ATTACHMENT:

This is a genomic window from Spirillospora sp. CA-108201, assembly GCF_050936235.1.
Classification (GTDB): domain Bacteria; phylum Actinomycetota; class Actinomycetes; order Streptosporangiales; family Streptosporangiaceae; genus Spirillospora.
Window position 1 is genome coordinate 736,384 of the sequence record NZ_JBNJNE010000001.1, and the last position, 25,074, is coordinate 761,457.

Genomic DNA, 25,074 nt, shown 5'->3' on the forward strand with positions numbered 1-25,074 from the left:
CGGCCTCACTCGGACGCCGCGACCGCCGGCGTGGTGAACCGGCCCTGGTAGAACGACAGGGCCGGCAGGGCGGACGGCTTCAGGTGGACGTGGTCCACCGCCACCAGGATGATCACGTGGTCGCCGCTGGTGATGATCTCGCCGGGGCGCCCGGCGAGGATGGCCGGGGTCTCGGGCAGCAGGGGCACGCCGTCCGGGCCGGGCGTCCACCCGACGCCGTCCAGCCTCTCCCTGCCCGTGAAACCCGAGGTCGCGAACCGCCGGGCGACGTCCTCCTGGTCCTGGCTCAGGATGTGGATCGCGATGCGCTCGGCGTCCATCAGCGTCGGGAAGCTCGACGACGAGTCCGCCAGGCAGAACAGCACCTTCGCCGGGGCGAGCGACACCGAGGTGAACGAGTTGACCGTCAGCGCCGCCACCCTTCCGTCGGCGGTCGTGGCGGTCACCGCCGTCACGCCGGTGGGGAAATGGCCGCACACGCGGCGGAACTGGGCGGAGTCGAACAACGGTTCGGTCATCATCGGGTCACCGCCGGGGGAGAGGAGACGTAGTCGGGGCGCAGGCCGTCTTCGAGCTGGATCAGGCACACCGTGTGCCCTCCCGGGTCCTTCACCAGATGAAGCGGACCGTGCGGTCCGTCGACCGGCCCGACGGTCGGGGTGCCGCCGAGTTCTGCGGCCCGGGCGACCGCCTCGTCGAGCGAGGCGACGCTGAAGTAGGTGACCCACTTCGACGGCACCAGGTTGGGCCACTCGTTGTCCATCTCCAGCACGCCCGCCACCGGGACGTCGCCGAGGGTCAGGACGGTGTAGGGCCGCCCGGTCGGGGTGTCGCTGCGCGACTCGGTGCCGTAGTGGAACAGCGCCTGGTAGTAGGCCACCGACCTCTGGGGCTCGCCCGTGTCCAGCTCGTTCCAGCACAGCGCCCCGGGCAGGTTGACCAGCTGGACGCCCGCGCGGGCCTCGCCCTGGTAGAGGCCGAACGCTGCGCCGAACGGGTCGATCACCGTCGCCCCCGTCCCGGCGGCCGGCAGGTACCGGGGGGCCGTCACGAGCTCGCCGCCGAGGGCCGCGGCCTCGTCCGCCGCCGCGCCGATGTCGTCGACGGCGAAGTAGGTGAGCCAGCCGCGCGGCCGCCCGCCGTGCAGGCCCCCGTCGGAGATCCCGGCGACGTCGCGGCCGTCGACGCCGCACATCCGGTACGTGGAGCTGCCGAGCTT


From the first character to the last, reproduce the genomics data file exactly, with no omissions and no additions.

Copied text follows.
This is a genomic window from Spirillospora sp. CA-108201, assembly GCF_050936235.1.
Classification (GTDB): domain Bacteria; phylum Actinomycetota; class Actinomycetes; order Streptosporangiales; family Streptosporangiaceae; genus Spirillospora.
Window position 1 is genome coordinate 736,384 of the sequence record NZ_JBNJNE010000001.1, and the last position, 25,074, is coordinate 761,457.

Genomic DNA, 25,074 nt, shown 5'->3' on the forward strand with positions numbered 1-25,074 from the left:
CGGCCTCACTCGGACGCCGCGACCGCCGGCGTGGTGAACCGGCCCTGGTAGAACGACAGGGCCGGCAGGGCGGACGGCTTCAGGTGGACGTGGTCCACCGCCACCAGGATGATCACGTGGTCGCCGCTGGTGATGATCTCGCCGGGGCGCCCGGCGAGGATGGCCGGGGTCTCGGGCAGCAGGGGCACGCCGTCCGGGCCGGGCGTCCACCCGACGCCGTCCAGCCTCTCCCTGCCCGTGAAACCCGAGGTCGCGAACCGCCGGGCGACGTCCTCCTGGTCCTGGCTCAGGATGTGGATCGCGATGCGCTCGGCGTCCATCAGCGTCGGGAAGCTCGACGACGAGTCCGCCAGGCAGAACAGCACCTTCGCCGGGGCGAGCGACACCGAGGTGAACGAGTTGACCGTCAGCGCCGCCACCCTTCCGTCGGCGGTCGTGGCGGTCACCGCCGTCACGCCGGTGGGGAAATGGCCGCACACGCGGCGGAACTGGGCGGAGTCGAACAACGGTTCGGTCATCATCGGGTCACCGCCGGGGGAGAGGAGACGTAGTCGGGGCGCAGGCCGTCTTCGAGCTGGATCAGGCACACCGTGTGCCCTCCCGGGTCCTTCACCAGATGAAGCGGACCGTGCGGTCCGTCGACCGGCCCGACGGTCGGGGTGCCGCCGAGTTCTGCGGCCCGGGCGACCGCCTCGTCGAGCGAGGCGACGCTGAAGTAGGTGACCCACTTCGACGGCACCAGGTTGGGCCACTCGTTGTCCATCTCCAGCACGCCCGCCACCGGGACGTCGCCGAGGGTCAGGACGGTGTAGGGCCGCCCGGTCGGGGTGTCGCTGCGCGACTCGGTGCCGTAGTGGAACAGCGCCTGGTAGTAGGCCACCGACCTCTGGGGCTCGCCCGTGTCCAGCTCGTTCCAGCACAGCGCCCCGGGCAGGTTGACCAGCTGGACGCCCGCGCGGGCCTCGCCCTGGTAGAGGCCGAACGCTGCGCCGAACGGGTCGATCACCGTCGCCCCCGTCCCGGCGGCCGGCAGGTACCGGGGGGCCGTCACGAGCTCGCCGCCGAGGGCCGCGGCCTCGTCCGCCGCCGCGCCGATGTCGTCGACGGCGAAGTAGGTGAGCCAGCCGCGCGGCCGCCCGCCGTGCAGGCCCCCGTCGGAGATCCCGGCGACGTCGCGGCCGTCGACGCCGCACATCCGGTACGTGGAGCTGCCGAGCTT